22 Sep 2021

Five common yet confusing property finance terms explained

Property finance is riddled with terminology and jargon that can confuse even experienced buyers and sellers, let alone first-timers.

Arming yourself with knowledge before making a move improves your chances of success in the long run.

Cash rate

The cash rate serves as a benchmark from which interest rates for home loans and savings accounts are based. It’s the rate used for unsecured overnight loans between banks or, in other words, the interest rate at which banks borrow or lend money to each other.

Each month, the Reserve Bank of Australia board meets and sets a cash rate target. Lowering the cash rate makes home loans cheaper, and is done to encourage borrowing and economic activity. Raising the cash rate increases the cost of borrowing and helps moderate economic growth, and is usually done to control inflation.

The cash rate is currently sitting at a record low of 0.10 per cent, but mortgage rates are typically a few percentage points higher, reflecting banks’ profit margins.

In most cases, when the cash rate goes up or down, the rate borrowers pay on variable loans also changes, although not always by the corresponding amount. 

Loan-to-value ratio 

This ratio reflects the size of the loan in proportion to the value of the property. It’s expressed as a percentage, calculated by dividing the amount borrowed by the value of the property.

A lower loan-to-value ratio (LVR), such as 60 or 70 per cent, will usually make a mortgage less risky for a bank. If the owner defaults and the bank forces a sale, there is a lower chance that the property’s value will be less than the loan.

When a property is purchased with a higher LVR, such as above 80 per cent, it’s often a condition of the loan that the borrower buys lenders mortgage insurance.

Lenders mortgage insurance 

Commonly abbreviated to LMI, lenders mortgage insurance protects the lender from a financial loss if the borrower defaults on a home loan and there is a shortfall in value after the sale of the property. 

LMI is usually a one-off payment made by the borrower at settlement, and is required when buying with a loan-to-value ratio above 80 per cent.

For a $750,000 property with an LVR of 85 per cent, borrowers should expect LMI to cost about $8000. If the LVR is 95 per cent, the cost could be about $30,000.

Some borrowers with smaller deposits choose to pay LMI to get into the property market sooner. Other buyers with smaller deposits may have a parent act as guarantor to avoid paying LMI at all, and it may be waived for borrowers in certain high-income professions.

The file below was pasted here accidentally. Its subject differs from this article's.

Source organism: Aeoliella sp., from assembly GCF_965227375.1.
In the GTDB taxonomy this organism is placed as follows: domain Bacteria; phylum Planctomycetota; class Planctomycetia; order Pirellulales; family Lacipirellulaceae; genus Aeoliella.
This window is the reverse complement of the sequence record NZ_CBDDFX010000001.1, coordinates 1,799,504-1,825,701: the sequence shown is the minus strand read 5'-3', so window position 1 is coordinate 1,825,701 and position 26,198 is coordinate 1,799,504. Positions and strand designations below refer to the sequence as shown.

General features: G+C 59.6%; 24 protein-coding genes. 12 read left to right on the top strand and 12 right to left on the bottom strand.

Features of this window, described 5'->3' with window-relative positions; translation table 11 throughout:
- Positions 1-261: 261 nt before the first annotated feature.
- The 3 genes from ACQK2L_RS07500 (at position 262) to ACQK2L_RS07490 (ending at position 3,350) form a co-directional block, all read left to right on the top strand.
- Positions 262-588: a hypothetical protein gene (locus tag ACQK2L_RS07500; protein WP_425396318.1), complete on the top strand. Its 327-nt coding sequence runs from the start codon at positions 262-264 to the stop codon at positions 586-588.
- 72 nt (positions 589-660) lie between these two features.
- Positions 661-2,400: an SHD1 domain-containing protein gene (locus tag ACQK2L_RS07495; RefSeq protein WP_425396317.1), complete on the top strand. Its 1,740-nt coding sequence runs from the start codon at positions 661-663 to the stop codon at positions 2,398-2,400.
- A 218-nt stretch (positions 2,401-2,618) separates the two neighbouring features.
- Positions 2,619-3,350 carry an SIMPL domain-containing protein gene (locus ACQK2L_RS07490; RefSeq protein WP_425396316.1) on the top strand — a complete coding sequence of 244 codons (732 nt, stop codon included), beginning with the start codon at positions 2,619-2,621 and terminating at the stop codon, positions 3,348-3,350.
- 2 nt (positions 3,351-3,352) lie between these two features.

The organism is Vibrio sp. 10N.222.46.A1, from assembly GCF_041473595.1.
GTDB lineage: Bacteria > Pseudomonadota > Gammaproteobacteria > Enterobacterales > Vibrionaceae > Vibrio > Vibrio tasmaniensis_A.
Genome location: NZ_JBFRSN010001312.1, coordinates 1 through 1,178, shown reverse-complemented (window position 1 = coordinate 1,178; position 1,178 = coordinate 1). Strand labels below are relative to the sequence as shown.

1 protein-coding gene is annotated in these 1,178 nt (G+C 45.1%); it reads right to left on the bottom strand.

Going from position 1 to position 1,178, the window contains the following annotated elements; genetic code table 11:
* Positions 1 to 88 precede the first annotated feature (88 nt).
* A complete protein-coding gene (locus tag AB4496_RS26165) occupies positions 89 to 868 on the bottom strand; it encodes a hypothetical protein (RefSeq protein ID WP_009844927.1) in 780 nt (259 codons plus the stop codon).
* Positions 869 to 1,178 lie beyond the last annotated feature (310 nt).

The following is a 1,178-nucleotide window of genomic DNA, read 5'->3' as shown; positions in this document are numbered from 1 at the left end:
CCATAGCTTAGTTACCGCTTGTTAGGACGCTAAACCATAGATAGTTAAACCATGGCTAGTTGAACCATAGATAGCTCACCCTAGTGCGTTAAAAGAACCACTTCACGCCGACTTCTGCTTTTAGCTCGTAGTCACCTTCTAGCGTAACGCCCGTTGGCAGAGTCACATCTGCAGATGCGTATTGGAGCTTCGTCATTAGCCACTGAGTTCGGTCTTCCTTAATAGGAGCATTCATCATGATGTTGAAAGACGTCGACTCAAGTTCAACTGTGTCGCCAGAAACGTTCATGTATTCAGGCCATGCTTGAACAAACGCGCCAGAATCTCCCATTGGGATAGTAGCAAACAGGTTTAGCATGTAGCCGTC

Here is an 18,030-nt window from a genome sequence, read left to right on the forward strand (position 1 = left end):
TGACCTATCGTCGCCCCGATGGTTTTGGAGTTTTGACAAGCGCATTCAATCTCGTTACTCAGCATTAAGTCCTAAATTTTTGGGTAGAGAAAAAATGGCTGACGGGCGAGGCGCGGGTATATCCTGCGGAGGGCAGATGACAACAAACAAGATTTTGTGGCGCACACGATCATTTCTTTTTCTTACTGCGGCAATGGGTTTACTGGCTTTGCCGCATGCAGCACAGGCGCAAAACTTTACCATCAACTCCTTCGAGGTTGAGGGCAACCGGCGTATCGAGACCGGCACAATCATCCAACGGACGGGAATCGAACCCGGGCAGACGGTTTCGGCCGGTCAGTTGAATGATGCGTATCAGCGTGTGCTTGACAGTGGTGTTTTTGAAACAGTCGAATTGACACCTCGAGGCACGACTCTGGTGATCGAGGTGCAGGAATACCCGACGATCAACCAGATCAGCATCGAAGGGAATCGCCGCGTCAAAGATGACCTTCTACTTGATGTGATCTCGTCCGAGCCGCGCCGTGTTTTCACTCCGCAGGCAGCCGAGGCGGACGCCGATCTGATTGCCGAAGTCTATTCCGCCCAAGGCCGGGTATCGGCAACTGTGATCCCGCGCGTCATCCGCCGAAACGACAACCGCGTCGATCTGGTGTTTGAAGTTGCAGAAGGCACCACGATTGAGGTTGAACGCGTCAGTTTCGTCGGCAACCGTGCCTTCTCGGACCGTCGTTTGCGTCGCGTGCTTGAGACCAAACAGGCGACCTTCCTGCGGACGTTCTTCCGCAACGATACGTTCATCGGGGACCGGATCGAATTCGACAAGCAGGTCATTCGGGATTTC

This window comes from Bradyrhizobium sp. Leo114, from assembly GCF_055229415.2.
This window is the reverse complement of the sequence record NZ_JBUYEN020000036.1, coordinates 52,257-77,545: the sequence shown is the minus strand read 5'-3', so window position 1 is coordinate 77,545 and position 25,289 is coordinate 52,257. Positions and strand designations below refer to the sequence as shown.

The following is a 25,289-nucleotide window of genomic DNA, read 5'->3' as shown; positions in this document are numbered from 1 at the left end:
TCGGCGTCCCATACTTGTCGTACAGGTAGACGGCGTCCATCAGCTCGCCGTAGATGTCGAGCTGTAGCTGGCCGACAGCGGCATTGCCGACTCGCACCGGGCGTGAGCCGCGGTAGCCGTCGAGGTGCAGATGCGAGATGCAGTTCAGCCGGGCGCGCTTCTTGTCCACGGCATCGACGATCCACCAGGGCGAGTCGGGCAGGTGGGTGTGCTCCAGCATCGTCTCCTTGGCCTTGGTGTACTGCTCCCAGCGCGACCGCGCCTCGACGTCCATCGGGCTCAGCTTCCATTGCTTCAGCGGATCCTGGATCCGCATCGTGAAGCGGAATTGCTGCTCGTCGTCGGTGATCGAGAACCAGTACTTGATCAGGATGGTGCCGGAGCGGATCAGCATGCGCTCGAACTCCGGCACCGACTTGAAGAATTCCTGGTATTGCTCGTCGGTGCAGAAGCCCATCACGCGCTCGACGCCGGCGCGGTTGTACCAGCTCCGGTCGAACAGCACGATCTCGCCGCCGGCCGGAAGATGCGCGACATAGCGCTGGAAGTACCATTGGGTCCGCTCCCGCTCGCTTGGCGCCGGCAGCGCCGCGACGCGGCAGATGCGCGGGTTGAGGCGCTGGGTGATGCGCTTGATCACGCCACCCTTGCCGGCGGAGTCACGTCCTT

Home loan pre-approval 

Home loan pre-approval, also known as conditional approval, provides a borrower with a non-binding indication of the amount of money a specific lender may lend, after reviewing their financial situation. It is subject to several conditions, including a valuation of the property and further verification of the borrower’s financial information.

Pre-approval gives buyers a spending limit, as well as the confidence to pursue properties within a set price bracket and submit offers. It’s typically valid for 90 days and can be extended with updated information.

Buyers should arrange pre-approval as soon as they’re serious about buying a property, and definitely before bidding at auction, as auction sales are unconditional and cannot be subject to additional finance approval.

Offset account 

An offset account is a bank account linked to a home loan that can reduce the interest payable on the loan. 

When determining the interest to be charged on the loan, any money in the offset account is deducted from the loan balance. For example, a borrower with a $500,000 loan and $50,000 in their offset account will only pay interest on $450,000. However, no interest is earned on money in an offset account.

Keeping money in an offset account reduces a borrower’s interest payments, which increases household cash flow and allows savings in the offset account to accumulate faster. This creates a “feedback loop” which further increases the rate borrowers can save.

Offset accounts operate like standard transaction accounts, giving borrowers control over their money. Keeping money in an offset account has the same effect of making extra repayments, but with added flexibility and no redraw limits or fees.

See the Domain Dictionary for more property and finance definitions.

SOURCE: https://www.domain.com.au/money-markets/confusing-property-terminology-explained-1044512/

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